The programme claims, probably in order to heighten topical parallels with modern Britain as a country of immigrants (as earlier media coverage also did), that the skeleton is pointing out to sea, where some of the people who were buried in the pit originated (some were not native to Britain). By contrast (perhaps her thinking has moved on?) McKinley’s book points out (ha) that the sea ‘lies to the south-west, not the south’ and instead suggests that the elderly female skeleton may be pointing at the central enclosure of the site, which is thought to have been used for ritual feasts. She proposes that the connection is in terms of feasting to aid the passing of the dead. Plausible, with supporting ethnographic parallels (which she references), but ultimately, we don’t know. In any case, and regardless of the foreign people buried near her (but not adjacent to her) why would a native Briton be pointing out to sea? If she were somehow pointing out to sea, for all we know she was pointing as a warning against invasion – or any number of other explanations. Given that the pit was regularly re-opened (or uncovered) to add more remains and/or change things, the posing of the older woman could have been done unilaterally by an individual – even as a sort of prank (again, for all we know – I’m not suggesting that this actually happened). It’s also possible that the gesture of a raised index finger is what was significant here, and not the trajectory described by the finger itself.
This one is down to the archaeologists unfortunately – McKinley’s hypothesis that the pit was not just a ritual deposit but evidence of a sacrifice is very sound, indeed she covers this possibility in the book as the more likely of two explanations, the other being execution. She leans toward a ritual explanation because of the other human and animal remains in the pit, its situation near a compound thought to be for ritual purpose, and because getting killed by a sword in the Bronze Age was pretty uncommon, implying that she was somehow special (along with her relatively advanced age and the care taken in her burial). It’s all suitably circumspect and academically reserved. But in the TV show it’s all much less tentative; not only was this woman definitely a sacrifice, it’s stated that she was likely a willing sacrifice, because she had no defensive wounds on her hands or arms. This despite it also being stated that injuries to soft tissue do not (obviously) appear on bone, and so are invisible. Given that the woman was posed after death, it is just as likely that she was killed unwillingly (she was definitely killed – she has multiple edge weapon wounds to the top of her skull) with her hands bound or arms pinned by a third party.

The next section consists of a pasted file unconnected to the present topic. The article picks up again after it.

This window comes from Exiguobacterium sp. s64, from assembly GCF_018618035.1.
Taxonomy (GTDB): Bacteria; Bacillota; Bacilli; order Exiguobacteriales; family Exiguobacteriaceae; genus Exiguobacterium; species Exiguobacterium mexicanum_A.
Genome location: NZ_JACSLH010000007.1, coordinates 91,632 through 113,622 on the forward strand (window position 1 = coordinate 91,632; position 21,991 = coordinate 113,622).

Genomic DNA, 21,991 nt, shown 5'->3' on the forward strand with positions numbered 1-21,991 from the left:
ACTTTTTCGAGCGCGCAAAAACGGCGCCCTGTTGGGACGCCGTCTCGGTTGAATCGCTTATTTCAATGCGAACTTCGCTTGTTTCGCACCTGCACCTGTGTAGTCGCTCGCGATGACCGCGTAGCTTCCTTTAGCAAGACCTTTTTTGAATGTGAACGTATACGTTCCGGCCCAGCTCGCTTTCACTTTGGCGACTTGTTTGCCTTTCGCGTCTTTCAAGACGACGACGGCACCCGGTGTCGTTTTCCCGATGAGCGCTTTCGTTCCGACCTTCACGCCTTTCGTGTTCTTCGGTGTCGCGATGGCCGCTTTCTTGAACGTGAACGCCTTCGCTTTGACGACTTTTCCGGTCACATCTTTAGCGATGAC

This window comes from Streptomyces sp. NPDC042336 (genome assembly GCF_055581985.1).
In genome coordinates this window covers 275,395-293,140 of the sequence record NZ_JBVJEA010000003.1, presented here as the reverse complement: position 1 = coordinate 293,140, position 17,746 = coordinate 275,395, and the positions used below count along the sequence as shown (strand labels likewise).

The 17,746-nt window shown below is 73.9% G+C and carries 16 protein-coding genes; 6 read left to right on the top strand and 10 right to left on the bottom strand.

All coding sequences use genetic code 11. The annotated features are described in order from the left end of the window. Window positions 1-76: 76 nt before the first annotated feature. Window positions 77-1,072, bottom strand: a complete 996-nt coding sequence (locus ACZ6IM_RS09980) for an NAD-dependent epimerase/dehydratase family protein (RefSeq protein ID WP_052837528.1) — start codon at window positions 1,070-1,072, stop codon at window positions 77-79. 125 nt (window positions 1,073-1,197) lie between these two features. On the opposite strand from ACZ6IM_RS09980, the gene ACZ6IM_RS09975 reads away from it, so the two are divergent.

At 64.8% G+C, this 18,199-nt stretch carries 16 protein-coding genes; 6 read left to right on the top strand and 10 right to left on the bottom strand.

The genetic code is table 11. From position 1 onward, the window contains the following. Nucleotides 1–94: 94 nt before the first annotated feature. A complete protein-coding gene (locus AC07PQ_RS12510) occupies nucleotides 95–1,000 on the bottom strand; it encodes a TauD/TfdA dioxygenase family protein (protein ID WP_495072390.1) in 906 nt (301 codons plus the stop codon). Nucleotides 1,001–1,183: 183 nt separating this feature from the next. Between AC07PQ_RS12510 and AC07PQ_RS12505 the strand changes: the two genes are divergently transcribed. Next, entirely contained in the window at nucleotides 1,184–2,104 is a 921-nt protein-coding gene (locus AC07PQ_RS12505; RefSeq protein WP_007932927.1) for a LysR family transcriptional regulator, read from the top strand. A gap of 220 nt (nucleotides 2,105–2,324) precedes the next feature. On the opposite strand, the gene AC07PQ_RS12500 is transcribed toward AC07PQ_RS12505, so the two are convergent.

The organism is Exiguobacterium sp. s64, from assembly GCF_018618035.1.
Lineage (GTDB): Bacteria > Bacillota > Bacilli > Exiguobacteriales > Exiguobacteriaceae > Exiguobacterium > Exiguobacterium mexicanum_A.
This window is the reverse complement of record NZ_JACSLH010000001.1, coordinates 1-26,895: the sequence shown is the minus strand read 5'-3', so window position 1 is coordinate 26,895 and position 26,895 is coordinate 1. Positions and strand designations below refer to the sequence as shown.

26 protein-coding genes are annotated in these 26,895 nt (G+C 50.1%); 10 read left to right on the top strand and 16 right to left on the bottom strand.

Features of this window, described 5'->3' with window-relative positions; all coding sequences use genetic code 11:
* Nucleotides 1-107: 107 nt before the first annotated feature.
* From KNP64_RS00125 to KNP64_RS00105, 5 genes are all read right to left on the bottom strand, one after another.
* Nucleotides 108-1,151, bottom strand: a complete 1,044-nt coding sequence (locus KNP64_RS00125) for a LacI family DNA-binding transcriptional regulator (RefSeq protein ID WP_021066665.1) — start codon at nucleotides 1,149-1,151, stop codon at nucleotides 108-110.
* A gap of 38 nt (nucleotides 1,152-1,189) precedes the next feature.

I can’t help feeling that there’s a happy medium between this fluff and tedious archaeological monographs that only specialists read. In fact, I think that happy medium is probably the internet – you can find out way more with judicious Googling than you do in this episode (see my in-text links above).
I have more posts in the pipeline, but as this is something I wanted to cover, but then found a Reddit thread that nailed it, I’m just going to link to it. I remember thinking that the beach was far too sparse in Christopher Nolan’s movie, but did search out some period photos that did look like the movie. I still thought that Nolan had erred too much on the side of practical effects and avoiding CGI. This is arguably still true for the detail of the film – the Buchon aircraft are visibly not real Messerschmitt Bf109s and that could/should have been fixed ‘in post’. The in-cockpit shots from the modified ‘camera ship’ aircraft are also obvious to those who know their aircraft. The most jarring shot of the film for me was the comedy broomhandle in Tom Hardy’s ditched Spitfire. Why that wasn’t fixed with CGI I will never know But these are minor details really. Long story short, Nolan got it about right about how busy the beaches were, albeit he was selective in the shots he chose to present. For me though it’s about whether what’s shown is plausible or realistic, and it absolutely is. You could take a time-travelling camera crew to 1940 and film similar footage – you might be missing times or places when there were more people, vehicles and equipment visible, but what Nolan shows us is not unrealistic. The argument then becomes one about artistic vision, and for me, the film overall is great.